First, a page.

Researchers have engineered pancreatic beta-cells that produce large amounts of insulin in response to light. They have been demonstrated to act as an effective diabetes treatment in mouse models.
According to the Centers for Disease Control and Prevention (GA, USA), over 30 million Americans are affected by diabetes. Current diabetes treatment methods involve manual regulation of blood glucose, which can often lead to long-term harmful effects.
Now, researchers from Tufts University (MA, USA) have demonstrated that pancreatic beta-cells that have been engineered to produce insulin in response to light exposure could be used as a novel diabetes treatment method, without the common side effects experienced with currently available treatments.
Current diabetes treatments involve either administering drugs that enhance insulin production or directly injecting insulin in order to manually regulate blood glucose levels. Both cases result in suboptimal blood glucose regulation, with frequently occurring spikes and dips in glucose levels.
In the study, recently published in ACS Synthetic Biology, the researchers described their attempts to utilize optogenetics, a process where proteins change their activity in response to light, in order to develop a novel method for amplifying insulin production whilst maintaining the real-time link between insulin release and blood glucose concentration.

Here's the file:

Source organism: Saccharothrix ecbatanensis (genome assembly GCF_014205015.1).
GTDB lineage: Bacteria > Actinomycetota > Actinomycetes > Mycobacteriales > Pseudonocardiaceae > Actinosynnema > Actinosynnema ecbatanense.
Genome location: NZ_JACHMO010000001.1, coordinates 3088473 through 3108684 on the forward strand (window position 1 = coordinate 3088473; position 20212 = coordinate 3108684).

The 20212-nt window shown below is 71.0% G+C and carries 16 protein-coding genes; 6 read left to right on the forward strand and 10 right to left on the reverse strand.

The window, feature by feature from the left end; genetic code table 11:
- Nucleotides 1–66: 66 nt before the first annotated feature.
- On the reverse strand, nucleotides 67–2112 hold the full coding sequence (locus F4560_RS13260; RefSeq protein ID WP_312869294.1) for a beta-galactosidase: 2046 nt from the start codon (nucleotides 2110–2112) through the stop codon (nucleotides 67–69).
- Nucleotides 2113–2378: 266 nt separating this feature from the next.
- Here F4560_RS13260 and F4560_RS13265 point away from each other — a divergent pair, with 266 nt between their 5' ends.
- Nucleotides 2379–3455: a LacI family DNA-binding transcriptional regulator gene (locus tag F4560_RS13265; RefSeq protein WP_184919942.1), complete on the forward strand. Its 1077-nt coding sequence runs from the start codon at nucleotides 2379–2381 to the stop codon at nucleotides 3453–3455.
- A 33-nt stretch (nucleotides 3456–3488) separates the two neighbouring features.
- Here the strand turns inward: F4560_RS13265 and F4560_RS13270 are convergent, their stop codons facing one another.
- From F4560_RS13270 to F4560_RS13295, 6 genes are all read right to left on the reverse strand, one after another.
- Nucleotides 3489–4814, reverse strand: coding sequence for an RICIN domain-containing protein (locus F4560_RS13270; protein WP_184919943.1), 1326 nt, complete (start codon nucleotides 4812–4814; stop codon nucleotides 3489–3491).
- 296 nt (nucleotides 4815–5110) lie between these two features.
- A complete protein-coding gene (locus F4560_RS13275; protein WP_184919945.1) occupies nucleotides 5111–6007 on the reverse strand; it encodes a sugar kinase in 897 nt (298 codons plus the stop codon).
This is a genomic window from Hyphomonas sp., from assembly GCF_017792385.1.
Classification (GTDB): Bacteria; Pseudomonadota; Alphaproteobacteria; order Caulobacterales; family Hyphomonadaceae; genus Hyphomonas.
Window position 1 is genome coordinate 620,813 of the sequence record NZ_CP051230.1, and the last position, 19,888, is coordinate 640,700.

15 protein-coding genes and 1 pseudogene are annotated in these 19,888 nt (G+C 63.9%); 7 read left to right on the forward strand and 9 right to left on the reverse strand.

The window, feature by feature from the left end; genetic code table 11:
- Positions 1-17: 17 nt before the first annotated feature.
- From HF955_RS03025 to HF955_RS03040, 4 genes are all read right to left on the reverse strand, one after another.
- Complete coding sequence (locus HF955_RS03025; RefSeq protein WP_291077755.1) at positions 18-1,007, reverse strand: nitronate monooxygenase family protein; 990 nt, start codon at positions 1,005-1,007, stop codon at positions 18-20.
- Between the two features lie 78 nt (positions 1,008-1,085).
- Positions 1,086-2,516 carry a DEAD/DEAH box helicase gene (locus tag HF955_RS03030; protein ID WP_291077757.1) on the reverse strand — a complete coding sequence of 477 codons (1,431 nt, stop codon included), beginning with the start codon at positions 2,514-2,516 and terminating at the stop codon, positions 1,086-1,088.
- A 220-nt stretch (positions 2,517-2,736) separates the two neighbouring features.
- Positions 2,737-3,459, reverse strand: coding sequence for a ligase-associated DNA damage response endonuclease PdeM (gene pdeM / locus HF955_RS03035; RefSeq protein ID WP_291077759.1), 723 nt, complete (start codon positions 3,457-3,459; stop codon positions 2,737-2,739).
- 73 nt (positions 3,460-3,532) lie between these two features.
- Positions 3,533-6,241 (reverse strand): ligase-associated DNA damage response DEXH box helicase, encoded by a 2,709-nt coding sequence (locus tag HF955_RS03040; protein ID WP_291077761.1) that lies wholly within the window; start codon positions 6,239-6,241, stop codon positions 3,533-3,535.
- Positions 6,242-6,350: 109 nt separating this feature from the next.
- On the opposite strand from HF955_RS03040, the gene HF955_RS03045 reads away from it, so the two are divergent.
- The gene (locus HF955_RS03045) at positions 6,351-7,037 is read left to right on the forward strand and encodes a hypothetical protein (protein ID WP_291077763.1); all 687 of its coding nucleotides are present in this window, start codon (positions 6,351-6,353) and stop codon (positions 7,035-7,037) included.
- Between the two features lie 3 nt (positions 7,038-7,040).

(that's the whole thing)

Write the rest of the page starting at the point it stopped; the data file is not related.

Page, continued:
“There are several advantages to using light to control treatment,” explained Fan Zhang, first author of this study. “Obviously, the response is immediate; and despite the increased secretion of insulin, the amount of oxygen consumed by the cells does not change significantly.”
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To achieve this, the researchers engineered pancreatic beta-cells, loaded with a gene that codes for a photoactivatable adenylate cyclase (PAC) enzyme. This method has previously been linked to increasing glucose-stimulated insulin secretion upon activation with light but had not been proven to improve diabetic state.
When exposed to blue light, the PAC produced cyclic adenosine monophosphate (cAMP) which increased insulin production in the beta-cell upwards of two-fold when blood glucose concentrations were high.
In the absence of glucose, there was no increase in insulin production. This is important as one of the common side effects of current diabetes treatment is the overcompensation of insulin, which can result in hypoglycemia.
Transplantation of these engineered pancreatic cells under the skin of diabetic mice resulted in improved glucose tolerance, lower hyperglycemia and higher levels of plasma insulin when exposed to blue light.
“It’s a backwards analogy, but we are actually using light to turn on and off a biological switch,” remarked Emmanuel Tzanakakis, corresponding author for this study. “In this way, we can help in a diabetic context to better control and maintain appropriate levels of glucose without pharmacological intervention. The cells do the work of insulin production naturally and the regulatory circuits within them work the same; we just boost the amount of cAMP transiently in beta cells to get them to make more insulin only when it’s needed.”
The results of this study present a novel solution to the issues seen in the current methods for diabetes treatment. The researchers intend to further develop the method, potentially by improving illumination and coupling to a glucose sensor in order to create a bioartificial pancreas device.